It is also about prayer in the fast lane and how we nurture our faith in the midst of constant activity. How can we practise the presence of God in the modern marketplace?"

Career and Life Planning

Career and Life Planning seeks to address the confusion that many Christians feel about where they fit in God's purposes, by introducing students to a number of tools that are designed to help them understand the gifts, skills, interests and passions that they have been given and what these suggest about the work that God has prepared them to do.

Alistair's interviews revealed that such issues are usually of more intense interest to those at transition points, particularly those leaving school or tertiary education, those facing a crisis in their work, people at mid-life, and those approaching retirement. "These are questions that most people don't stop to think about until something provokes it, and then they start searching."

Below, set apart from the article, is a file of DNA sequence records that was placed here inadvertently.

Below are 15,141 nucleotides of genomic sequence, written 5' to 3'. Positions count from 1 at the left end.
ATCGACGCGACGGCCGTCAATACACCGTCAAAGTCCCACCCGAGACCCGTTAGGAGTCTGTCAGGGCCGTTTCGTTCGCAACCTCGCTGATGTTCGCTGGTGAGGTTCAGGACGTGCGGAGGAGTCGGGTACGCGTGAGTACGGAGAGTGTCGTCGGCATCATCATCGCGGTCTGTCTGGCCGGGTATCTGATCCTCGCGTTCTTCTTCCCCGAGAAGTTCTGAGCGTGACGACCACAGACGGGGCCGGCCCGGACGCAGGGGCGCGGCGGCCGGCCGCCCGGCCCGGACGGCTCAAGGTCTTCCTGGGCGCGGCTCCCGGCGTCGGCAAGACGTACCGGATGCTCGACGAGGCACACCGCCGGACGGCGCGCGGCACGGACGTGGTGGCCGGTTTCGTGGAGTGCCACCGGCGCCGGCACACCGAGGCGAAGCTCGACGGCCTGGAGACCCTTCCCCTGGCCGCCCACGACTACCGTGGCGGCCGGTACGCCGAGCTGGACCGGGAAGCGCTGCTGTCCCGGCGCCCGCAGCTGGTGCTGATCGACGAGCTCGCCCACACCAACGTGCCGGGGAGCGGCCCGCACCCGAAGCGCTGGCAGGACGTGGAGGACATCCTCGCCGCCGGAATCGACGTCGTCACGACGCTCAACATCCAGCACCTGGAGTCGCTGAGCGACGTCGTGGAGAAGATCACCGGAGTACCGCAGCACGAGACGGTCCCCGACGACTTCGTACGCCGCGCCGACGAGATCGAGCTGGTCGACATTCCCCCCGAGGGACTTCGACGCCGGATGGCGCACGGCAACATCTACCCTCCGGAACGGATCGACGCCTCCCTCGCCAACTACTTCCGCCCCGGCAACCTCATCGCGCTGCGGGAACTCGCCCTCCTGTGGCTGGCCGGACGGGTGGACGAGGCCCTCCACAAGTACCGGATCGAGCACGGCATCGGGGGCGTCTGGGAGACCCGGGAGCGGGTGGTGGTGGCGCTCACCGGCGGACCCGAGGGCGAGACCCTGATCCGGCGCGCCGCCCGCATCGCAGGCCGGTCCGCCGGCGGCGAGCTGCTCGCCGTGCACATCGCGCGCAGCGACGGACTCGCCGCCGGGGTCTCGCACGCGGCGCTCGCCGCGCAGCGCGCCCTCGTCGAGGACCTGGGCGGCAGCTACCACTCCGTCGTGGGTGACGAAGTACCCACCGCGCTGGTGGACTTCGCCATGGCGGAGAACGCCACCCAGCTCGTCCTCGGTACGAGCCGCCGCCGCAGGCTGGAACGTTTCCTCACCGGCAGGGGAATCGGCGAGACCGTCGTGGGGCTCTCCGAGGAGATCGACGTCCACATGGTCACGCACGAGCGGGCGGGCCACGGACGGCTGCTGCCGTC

Ethics for the Marketplace

"For many Christians, there is a growing sense that the marketplace has changed. That the evolution of a more aggressively competitive marketplace, combined with the erosion of many traditional Christian values, has left people confused about the foundations for ethics in the marketplace."

The Ethics course employs case studies to reveal the issues that students are facing or have faced in their working lives, before attempting to define more general principles and perspectives. "The aim is to ensure that the theory is pressed to connect with reality, so that biblical truth remains lived truth."

The Future of Faith and Work